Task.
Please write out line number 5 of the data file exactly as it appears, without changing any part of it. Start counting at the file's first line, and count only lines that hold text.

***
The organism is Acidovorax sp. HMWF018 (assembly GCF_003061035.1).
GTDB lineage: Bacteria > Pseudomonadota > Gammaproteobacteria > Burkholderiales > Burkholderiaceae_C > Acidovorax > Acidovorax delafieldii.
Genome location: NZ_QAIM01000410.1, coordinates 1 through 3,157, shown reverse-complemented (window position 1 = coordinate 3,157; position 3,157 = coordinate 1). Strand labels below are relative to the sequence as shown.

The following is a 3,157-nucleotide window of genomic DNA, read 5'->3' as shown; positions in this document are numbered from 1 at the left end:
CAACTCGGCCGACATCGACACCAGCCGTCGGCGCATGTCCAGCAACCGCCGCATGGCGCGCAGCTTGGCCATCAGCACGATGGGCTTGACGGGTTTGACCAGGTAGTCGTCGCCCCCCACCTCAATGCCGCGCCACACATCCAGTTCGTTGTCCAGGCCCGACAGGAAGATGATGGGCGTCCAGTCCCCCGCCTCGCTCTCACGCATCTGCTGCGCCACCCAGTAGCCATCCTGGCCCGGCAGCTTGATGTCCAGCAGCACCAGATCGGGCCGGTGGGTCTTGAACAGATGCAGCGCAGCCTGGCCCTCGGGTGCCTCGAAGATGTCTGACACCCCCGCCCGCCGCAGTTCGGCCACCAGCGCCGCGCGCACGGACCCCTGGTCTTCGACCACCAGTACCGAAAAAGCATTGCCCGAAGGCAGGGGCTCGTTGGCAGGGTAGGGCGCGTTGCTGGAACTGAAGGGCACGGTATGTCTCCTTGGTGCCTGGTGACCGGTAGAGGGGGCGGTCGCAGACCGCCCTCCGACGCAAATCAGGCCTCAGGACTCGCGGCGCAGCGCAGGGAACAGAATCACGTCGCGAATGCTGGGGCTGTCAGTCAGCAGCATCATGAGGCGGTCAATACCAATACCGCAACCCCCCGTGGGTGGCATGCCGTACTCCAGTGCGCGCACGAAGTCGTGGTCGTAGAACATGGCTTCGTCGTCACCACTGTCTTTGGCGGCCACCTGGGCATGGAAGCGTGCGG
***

CAACTCGGCCGACATCGACACCAGCCGTCGGCGCATGTCCAGCAACCGCCGCATGGCGCGCAGCTTGGCCATCAGCACGATGGGCTTGACGGGTTTGACCAGGTAGTCGTCGCCCCCCACCTCAATGCCGCGCCACACATCCAGTTCGTTGTCCAGGCCCGACAGGAAGATGATGGGCGTCCAGTCCCCCGCCTCGCTCTCACGCATCTGCTGCGCCACCCAGTAGCCATCCTGGCCCGGCAGCTTGATGTCCAGCAGCACCAGATCGGGCCGGTGGGTCTTGAACAGATGCAGCGCAGCCTGGCCCTCGGGTGCCTCGAAGATGTCTGACACCCCCGCCCGCCGCAGTTCGGCCACCAGCGCCGCGCGCACGGACCCCTGGTCTTCGACCACCAGTACCGAAAAAGCATTGCCCGAAGGCAGGGGCTCGTTGGCAGGGTAGGGCGCGTTGCTGGAACTGAAGGGCACGGTATGTCTCCTTGGTGCCTGGTGACCGGTAGAGGGGGCGGTCGCAGACCGCCCTCCGACGCAAATCAGGCCTCAGGACTCGCGGCGCAGCGCAGGGAACAGAATCACGTCGCGAATGCTGGGGCTGTCAGTCAGCAGCATCATGAGGCGGTCAATACCAATACCGCAACCCCCCGTGGGTGGCATGCCGTACTCCAGTGCGCGCACGAAGTCGTGGTCGTAGAACATGGCTTCGTCGTCACCACTGTCTTTGGCGGCCACCTGGGCATGGAAGCGTGCGG